A critic can only wish pianist Sean Chen well in what bodes to be a spectacular career.
By Susan Miron
The young pianist Sean Chen has a lot going for him. Presented Saturday night at Jordan Hall under the auspices of the Foundation for Chinese Performing Arts, Chen was the 2013 Crystal Award Winner of the Fourteenth Van Cliburn International Piano Competition. People could be seen at intermission wondering just what a Crystal Award was, even Googling it, all to little avail. Apparently, it’s akin to third prize or what a bronze medal used to be. Besides winning awards, Chen also has the looks – and hair – of a young movie star. His ebullient personality lights up the stage the instant he walks onto it, all smiles, beautiful teeth.
From his first two Bach pieces, Adagio, BMV 968 and Ricercar a 3 from Das Musikalisches Opfer, Chen made the impression of being an unusually intelligent concert programmer. While the composers on his program were well-known, the pieces were not the usual suspects, and they often threw a new light on their creators. The Bach Adagio is actually a transcription of the first movement of his Sonata No. 3 in C Major for Solo Violin. This piece (and one other) had the dubious benefit of program notes by Michael Cummings, while the rest of the information on the music was taken straight from Wikipedia, “the free encyclopedia.” This was an embarrassing choice in a Jordan Hall recital sponsored by a prestigious organization.
The Bach Ricercare and Adagio both received intelligent, well-voiced readings. Mr. Chen contributed what could be called little introductions before each of the pieces played. This was not a good thing, despite the pianist’s enthusiasm for each of the works. Apparently, many audiences like to hear the artist speak, but certain ground rules should be followed. The talk should be as intelligent and illuminating as the playing, well enunciated and audible to all. These ground rules have not, in my experience, been the norm, nor was it the case on Saturday. Mr. Chen was not doing himself or the audience any favors with his seemingly off-the-cuff commentary from the stage. He is certainly bright and informed enough to write his own program notes, and should consider doing so.
This said, he played the Debussy “Suite Bergamasque” masterfully. His “Clair de Lune” shimmered, his “Prelude,” “Menuet,” and “Passepied” were dazzlingly executed, full of colors and nuance. Debussy began composing this suite in 1890, but he did not publish it until 1905. The rest of the Suite is played rarely, and it was a great pleasure to hear it performed so well. (I know the Suite intimately, having transcribed it for harp).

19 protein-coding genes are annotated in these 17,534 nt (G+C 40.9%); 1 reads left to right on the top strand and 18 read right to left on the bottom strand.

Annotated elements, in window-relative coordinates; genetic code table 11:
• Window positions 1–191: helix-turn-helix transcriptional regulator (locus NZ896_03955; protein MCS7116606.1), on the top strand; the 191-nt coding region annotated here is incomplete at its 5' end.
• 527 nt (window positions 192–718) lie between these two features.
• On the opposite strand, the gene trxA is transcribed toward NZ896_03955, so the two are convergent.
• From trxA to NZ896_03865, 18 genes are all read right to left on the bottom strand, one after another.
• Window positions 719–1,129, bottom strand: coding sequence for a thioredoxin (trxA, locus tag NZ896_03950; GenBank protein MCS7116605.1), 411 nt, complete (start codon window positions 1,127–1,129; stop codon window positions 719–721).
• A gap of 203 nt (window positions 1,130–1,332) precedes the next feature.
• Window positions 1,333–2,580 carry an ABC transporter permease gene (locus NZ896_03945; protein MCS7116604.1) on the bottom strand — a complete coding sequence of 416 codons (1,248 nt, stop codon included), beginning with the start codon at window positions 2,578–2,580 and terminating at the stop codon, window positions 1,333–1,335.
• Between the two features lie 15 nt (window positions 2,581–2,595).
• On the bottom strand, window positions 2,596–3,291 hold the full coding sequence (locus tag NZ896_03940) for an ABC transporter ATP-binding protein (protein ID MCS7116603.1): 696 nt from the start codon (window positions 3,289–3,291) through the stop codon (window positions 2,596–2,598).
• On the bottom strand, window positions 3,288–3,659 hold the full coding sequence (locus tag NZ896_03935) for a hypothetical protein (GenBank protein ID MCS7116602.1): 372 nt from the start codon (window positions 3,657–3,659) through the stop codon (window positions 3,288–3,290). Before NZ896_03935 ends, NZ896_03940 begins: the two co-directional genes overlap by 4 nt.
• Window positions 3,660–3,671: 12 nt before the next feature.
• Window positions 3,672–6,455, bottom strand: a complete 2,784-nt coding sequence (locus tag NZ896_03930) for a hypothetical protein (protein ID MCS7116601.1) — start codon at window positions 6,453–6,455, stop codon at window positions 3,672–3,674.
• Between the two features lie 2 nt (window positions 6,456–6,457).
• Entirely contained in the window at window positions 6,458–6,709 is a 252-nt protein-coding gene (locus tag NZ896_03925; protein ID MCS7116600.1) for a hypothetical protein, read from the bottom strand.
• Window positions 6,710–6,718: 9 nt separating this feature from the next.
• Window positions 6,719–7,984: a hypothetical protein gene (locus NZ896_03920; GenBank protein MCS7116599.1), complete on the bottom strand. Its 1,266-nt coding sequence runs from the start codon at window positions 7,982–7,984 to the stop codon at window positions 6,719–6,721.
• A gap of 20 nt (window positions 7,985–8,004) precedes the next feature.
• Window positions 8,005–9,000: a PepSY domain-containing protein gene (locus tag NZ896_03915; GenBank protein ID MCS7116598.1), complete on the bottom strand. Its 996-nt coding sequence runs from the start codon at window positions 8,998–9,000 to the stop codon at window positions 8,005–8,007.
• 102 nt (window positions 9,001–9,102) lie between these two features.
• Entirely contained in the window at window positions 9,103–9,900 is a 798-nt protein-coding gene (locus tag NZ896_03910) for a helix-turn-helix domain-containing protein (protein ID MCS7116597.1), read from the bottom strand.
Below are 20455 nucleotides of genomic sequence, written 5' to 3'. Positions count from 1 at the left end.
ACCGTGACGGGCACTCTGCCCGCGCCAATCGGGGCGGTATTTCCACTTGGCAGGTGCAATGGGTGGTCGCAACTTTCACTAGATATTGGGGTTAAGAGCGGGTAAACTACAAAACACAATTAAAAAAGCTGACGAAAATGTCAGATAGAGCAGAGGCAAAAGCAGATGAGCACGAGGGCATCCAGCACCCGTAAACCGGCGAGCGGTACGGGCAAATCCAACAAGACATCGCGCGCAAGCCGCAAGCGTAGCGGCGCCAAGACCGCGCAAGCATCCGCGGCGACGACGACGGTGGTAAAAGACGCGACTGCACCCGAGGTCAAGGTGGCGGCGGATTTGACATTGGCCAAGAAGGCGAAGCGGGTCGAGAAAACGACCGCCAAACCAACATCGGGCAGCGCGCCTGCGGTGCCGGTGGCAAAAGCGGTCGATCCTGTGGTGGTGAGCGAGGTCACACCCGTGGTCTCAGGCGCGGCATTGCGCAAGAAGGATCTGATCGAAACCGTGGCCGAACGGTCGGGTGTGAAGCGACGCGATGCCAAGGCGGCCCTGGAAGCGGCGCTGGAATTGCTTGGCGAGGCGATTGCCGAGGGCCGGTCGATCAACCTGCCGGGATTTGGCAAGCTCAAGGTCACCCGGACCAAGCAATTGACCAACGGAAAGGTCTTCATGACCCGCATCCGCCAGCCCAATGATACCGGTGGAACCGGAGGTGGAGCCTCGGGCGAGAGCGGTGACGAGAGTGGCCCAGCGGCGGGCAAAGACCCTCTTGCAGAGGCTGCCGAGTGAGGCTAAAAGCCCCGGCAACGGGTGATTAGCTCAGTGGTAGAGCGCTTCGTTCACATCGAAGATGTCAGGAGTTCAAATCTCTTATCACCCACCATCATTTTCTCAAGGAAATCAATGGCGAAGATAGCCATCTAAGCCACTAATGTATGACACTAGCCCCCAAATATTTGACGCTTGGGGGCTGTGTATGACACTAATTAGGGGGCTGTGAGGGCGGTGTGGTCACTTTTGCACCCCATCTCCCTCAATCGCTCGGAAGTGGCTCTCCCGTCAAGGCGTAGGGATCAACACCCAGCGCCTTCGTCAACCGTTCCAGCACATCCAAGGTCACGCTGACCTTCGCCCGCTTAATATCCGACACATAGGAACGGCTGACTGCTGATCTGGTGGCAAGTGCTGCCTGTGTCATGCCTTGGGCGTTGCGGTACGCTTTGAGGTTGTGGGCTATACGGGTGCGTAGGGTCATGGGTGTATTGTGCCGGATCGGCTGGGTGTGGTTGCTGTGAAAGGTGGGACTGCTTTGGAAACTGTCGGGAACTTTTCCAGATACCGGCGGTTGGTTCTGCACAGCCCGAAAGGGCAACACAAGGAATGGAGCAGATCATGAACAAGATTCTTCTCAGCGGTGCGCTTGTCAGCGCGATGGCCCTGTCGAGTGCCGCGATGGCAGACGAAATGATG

Chen gave Aaron Copland’s “Piano Variations” (1930) an ideal performance. This is a piece that seems to go in and out of fashion; I haven’t seen it programmed in a quite a while. It was wonderful to hear such an intelligent performance.
After intermission, Alexander Scriabin’s rarely-heard “Valse in A-flat Major,” Op. 38 was given a knock-out performance. This appears, along with Ravel’s “La Valse,” on Chen’s new CD (for Steinway & Sons), which I recommend highly. (The other major set of waltzes on his CD are Ravel’s “Valses nobles et sentimentales.” Three Impromptus (Nos. 1, 2, and 3) by Frederic Chopin followed. What a rarity to hear these pieces! Why are they performed so infrequently? They were just lovely! The very famous “Fantaisie-Impromptu,” Op.66 followed, and received a beautiful, romantic – but not too much so – performance. All very nice.
And then – the absolute highlight of the evening – Chen’s own arrangement of Maurice Ravel’s “La Valse.” Working from three sources – the lush orchestral score as well as the two arrangements Ravel did for 2 pianos and piano solo, Chen, who also composes, created a masterwork. I had enjoyed everything before this, but was nevertheless astonished by the pianist’s musical fireworks at the service of music that so richly deserves them. Chen is a superb Ravel player, judging from half of his CD (the other half is dedicated to Scriabin), and performs with real maturity and artistry. I loved both his arrangement and his obvious affection for Ravel’s music. A critic can only wish him well in what bodes to be a spectacular career.
Susan Miron, a harpist, has been a book reviewer for over 20 years for a large variety of literary publications and newspapers. Her fields of expertise were East and Central European, Irish, and Israeli literature. Susan covers classical music for The Arts Fuse and The Boston Musical Intelligencer. She is part of the Celtic harp and storytelling duo A Bard’s Feast with renowned storyteller Norah Dooley and plays the Celtic harp at the Cancer Center at Newton Wellesley Hospital.